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Skywriting is the process of using one or more small aircraft, able to expel special smoke during flight, to fly in certain patterns that create writing readable from the ground. These messages can be advertisements, general messages of celebration or goodwill, personal messages such as a marriage proposals and birthday wishes, or acts of protest.


The typical smoke generator consists of a pressurized container of viscosity oil, such as Chevron/Texaco "Canopus 13" (formerly "Corvus Oil"). The oil is injected into the hot exhaust manifold, vaporizing it into a huge volume of dense white smoke.

Relatively few pilots have the skills to skywrite legibly. Also, wake turbulence and wind disperse and shear the smoke, causing the writing to blur and twist, usually within a few minutes. For these reasons, computer-controlled "skytyping" has been developed where multiple small aircraft, flying in line abreast formation, write in dot-matrix fashion, creating messages that can be much longer, and legible for longer periods, than those of traditional skywriting.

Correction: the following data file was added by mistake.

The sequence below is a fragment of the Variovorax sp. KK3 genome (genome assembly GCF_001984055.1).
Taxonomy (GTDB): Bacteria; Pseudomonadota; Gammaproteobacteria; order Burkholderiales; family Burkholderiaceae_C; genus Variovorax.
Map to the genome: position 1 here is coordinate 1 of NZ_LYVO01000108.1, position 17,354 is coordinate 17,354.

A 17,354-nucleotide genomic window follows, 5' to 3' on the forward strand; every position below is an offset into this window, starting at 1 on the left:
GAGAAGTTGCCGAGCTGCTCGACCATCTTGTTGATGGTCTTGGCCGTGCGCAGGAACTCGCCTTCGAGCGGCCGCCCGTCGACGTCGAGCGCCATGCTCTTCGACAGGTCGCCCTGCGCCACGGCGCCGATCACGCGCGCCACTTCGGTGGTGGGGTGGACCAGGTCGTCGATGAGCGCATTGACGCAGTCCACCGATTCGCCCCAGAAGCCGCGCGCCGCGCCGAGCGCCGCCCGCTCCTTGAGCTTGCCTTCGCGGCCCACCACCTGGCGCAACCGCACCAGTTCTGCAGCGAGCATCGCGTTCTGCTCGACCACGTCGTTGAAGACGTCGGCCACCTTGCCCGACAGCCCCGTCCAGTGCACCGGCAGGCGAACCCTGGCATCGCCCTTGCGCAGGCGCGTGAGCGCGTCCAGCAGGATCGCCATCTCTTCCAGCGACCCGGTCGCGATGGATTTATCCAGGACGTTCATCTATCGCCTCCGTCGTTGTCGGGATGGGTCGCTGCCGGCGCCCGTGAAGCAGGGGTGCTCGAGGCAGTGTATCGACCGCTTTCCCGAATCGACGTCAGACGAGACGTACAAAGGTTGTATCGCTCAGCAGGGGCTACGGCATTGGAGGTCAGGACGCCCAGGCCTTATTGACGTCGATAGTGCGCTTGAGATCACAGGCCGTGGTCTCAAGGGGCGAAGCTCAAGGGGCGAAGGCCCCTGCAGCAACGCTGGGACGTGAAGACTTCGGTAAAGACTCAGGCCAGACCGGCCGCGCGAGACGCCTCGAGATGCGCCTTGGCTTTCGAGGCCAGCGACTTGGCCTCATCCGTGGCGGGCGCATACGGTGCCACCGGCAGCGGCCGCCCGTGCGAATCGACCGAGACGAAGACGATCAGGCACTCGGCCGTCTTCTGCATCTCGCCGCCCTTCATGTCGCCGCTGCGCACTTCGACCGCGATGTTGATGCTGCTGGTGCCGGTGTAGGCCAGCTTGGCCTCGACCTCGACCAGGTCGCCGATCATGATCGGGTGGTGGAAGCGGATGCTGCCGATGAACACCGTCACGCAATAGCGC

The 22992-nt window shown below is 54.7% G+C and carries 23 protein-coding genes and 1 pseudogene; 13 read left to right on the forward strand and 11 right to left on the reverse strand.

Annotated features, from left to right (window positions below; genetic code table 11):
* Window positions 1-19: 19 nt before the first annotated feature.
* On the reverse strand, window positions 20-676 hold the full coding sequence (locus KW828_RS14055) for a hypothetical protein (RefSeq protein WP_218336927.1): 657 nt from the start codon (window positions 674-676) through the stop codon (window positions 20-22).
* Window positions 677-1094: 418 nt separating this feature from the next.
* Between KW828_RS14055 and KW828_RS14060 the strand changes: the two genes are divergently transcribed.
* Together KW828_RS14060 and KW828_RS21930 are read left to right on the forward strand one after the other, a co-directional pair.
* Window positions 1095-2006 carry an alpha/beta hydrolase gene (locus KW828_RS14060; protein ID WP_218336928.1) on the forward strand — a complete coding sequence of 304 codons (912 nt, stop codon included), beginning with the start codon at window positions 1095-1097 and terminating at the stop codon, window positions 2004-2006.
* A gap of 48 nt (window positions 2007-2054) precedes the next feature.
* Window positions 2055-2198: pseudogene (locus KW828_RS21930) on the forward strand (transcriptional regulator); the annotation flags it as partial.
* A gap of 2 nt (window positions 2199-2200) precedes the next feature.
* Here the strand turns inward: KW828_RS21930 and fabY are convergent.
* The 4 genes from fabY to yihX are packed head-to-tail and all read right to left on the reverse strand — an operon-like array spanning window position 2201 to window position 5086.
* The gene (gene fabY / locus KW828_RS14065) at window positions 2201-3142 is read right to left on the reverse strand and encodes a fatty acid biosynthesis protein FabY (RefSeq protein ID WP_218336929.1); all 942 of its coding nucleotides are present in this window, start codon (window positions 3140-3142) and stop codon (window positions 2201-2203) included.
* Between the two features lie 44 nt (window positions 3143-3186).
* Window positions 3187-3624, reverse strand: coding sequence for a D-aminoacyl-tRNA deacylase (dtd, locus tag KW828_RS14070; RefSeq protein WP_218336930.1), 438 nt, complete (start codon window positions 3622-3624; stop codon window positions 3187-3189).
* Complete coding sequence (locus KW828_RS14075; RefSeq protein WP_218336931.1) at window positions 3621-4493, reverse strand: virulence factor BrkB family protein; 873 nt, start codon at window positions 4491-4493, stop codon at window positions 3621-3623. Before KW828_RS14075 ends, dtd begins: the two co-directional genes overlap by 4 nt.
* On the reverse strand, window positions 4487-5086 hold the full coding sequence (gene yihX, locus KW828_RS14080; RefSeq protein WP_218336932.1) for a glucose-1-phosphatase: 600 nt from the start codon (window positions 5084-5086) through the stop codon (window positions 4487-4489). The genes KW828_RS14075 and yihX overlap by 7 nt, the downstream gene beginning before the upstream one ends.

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Unless indicated otherwise, the text in this article is either based on Wikipedia article "Skywriting" or another language Wikipedia page thereof used under the terms of the GNU Free Documentation License; or on research by Jahsonic. See Art and Popular Culture's copyright notice.

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